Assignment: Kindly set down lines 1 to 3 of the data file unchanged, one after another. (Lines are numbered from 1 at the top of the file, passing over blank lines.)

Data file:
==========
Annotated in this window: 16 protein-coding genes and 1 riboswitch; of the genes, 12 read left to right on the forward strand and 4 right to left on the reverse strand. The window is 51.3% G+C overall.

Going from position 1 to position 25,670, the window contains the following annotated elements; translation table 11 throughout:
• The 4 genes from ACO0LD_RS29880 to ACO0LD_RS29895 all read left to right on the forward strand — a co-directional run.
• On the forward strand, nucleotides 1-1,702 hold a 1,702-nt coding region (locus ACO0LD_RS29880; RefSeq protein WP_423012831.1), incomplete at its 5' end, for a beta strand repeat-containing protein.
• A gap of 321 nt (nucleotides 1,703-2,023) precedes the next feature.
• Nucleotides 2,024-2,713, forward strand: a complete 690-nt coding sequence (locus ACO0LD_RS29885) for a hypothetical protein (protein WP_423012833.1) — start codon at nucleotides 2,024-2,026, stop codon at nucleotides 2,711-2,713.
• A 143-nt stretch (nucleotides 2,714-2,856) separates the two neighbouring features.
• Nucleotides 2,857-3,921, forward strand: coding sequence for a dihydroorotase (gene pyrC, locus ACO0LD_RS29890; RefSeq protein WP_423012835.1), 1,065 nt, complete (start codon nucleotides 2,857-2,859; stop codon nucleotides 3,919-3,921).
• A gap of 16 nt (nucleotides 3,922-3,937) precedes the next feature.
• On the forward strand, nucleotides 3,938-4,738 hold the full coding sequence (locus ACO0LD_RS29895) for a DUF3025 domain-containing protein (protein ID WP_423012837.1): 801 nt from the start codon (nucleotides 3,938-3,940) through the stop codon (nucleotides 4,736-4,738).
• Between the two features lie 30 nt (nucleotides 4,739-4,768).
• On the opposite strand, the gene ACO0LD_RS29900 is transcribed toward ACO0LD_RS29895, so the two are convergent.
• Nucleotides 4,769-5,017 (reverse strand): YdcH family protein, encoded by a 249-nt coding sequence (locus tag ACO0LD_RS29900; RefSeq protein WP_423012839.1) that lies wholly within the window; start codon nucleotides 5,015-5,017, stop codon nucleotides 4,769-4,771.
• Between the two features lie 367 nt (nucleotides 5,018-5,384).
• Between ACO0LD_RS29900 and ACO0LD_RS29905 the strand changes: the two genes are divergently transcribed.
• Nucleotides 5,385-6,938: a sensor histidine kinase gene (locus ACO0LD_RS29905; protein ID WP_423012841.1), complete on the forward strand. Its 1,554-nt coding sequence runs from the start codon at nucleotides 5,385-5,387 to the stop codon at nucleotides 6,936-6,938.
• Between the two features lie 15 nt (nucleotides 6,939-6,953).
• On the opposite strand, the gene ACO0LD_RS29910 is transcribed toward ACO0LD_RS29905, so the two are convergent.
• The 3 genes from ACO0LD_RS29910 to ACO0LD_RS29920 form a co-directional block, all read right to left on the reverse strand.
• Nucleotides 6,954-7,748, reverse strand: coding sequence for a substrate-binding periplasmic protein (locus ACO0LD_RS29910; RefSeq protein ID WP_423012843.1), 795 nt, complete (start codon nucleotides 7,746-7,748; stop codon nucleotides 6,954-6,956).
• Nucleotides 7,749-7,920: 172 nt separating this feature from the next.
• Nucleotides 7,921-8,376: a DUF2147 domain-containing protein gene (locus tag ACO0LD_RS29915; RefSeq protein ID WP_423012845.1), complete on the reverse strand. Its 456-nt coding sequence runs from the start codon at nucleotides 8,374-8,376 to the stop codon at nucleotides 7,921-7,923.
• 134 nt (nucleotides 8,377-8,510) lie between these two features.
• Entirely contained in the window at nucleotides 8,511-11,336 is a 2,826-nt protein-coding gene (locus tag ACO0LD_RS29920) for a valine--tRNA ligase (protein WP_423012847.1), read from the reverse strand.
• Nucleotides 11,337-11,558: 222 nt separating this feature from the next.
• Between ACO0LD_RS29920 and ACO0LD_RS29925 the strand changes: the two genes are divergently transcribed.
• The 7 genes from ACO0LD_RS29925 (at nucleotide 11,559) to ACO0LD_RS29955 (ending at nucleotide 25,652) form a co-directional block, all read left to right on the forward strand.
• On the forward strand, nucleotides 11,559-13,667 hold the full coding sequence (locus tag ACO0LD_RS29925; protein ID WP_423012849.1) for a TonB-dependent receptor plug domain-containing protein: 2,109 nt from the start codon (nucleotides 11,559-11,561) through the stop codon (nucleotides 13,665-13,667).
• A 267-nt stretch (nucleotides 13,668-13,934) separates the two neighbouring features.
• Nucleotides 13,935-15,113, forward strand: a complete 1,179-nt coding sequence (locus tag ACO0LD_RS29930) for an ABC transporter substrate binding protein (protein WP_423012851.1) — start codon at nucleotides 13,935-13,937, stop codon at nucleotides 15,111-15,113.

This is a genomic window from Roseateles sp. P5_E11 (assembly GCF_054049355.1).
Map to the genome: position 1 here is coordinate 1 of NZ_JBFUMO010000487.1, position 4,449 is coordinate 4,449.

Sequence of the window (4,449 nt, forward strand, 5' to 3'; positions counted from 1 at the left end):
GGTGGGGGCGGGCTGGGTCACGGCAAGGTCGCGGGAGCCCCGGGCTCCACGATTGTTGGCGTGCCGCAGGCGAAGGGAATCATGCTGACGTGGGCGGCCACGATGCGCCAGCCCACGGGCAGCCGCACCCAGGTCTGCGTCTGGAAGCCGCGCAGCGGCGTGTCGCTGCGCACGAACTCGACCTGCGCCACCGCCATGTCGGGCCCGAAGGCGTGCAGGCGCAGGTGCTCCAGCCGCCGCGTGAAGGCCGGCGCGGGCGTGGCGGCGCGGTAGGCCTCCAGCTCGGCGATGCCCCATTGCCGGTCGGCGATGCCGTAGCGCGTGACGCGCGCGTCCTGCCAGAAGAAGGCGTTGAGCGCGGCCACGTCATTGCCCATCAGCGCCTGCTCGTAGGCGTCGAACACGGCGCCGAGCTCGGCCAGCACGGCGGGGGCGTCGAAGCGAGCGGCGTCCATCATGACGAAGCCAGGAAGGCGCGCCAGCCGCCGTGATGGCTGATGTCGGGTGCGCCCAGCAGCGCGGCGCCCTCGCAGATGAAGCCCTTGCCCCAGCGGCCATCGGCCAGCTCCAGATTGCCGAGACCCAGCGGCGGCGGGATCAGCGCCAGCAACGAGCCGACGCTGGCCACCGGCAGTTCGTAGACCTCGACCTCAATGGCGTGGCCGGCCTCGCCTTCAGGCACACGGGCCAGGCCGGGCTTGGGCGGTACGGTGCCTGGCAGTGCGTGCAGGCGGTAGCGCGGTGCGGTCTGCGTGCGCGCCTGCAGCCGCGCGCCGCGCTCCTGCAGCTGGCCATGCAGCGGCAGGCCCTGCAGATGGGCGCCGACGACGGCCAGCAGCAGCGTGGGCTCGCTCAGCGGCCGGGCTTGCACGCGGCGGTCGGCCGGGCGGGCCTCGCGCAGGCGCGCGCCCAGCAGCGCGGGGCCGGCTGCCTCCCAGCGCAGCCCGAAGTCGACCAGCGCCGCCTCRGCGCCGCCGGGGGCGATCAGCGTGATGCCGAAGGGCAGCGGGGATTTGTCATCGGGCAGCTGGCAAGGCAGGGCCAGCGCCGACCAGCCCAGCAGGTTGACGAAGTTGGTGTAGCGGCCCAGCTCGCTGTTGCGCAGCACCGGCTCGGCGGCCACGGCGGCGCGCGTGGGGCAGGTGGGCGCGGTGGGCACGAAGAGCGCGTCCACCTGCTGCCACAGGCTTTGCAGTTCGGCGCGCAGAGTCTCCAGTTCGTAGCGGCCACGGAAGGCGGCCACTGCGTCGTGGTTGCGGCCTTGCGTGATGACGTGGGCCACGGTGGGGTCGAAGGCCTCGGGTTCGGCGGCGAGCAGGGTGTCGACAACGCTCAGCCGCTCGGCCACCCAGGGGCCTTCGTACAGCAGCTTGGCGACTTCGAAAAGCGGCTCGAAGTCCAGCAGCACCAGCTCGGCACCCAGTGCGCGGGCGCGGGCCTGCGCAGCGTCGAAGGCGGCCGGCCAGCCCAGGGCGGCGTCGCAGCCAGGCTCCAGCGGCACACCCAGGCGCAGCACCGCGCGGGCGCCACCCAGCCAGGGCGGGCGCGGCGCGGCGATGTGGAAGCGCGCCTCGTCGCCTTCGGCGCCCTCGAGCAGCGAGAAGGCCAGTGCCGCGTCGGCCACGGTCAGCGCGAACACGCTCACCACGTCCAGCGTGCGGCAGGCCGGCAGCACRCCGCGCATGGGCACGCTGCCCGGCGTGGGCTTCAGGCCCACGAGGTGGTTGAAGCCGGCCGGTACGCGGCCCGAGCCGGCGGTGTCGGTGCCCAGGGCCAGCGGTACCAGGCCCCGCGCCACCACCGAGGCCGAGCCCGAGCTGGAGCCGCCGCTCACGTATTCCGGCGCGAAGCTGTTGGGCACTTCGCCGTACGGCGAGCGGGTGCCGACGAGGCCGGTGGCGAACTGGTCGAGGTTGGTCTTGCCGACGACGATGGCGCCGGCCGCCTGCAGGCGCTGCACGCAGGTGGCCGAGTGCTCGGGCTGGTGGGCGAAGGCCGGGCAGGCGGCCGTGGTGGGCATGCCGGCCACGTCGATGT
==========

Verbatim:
Annotated in this window: 16 protein-coding genes and 1 riboswitch; of the genes, 12 read left to right on the forward strand and 4 right to left on the reverse strand. The window is 51.3% G+C overall.

Going from position 1 to position 25,670, the window contains the following annotated elements; translation table 11 throughout:
• The 4 genes from ACO0LD_RS29880 to ACO0LD_RS29895 all read left to right on the forward strand — a co-directional run.